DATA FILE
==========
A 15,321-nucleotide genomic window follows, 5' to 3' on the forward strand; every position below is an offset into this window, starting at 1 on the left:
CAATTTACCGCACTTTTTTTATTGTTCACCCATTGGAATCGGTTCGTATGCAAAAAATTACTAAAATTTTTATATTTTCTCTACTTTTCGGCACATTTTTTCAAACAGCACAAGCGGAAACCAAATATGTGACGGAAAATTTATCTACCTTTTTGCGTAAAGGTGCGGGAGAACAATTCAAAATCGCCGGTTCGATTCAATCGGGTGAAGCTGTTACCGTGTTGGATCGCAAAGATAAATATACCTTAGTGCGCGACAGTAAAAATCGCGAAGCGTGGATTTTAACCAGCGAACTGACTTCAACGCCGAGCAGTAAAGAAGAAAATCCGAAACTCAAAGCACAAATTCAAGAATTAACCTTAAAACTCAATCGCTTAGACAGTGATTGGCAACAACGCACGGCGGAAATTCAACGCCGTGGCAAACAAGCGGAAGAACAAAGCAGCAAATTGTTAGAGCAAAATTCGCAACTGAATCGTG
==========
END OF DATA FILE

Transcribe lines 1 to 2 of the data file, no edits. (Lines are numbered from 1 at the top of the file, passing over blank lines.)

A 15,321-nucleotide genomic window follows, 5' to 3' on the forward strand; every position below is an offset into this window, starting at 1 on the left:
CAATTTACCGCACTTTTTTTATTGTTCACCCATTGGAATCGGTTCGTATGCAAAAAATTACTAAAATTTTTATATTTTCTCTACTTTTCGGCACATTTTTTCAAACAGCACAAGCGGAAACCAAATATGTGACGGAAAATTTATCTACCTTTTTGCGTAAAGGTGCGGGAGAACAATTCAAAATCGCCGGTTCGATTCAATCGGGTGAAGCTGTTACCGTGTTGGATCGCAAAGATAAATATACCTTAGTGCGCGACAGTAAAAATCGCGAAGCGTGGATTTTAACCAGCGAACTGACTTCAACGCCGAGCAGTAAAGAAGAAAATCCGAAACTCAAAGCACAAATTCAAGAATTAACCTTAAAACTCAATCGCTTAGACAGTGATTGGCAACAACGCACGGCGGAAATTCAACGCCGTGGCAAACAAGCGGAAGAACAAAGCAGCAAATTGTTAGAGCAAAATTCGCAACTGAATCGTG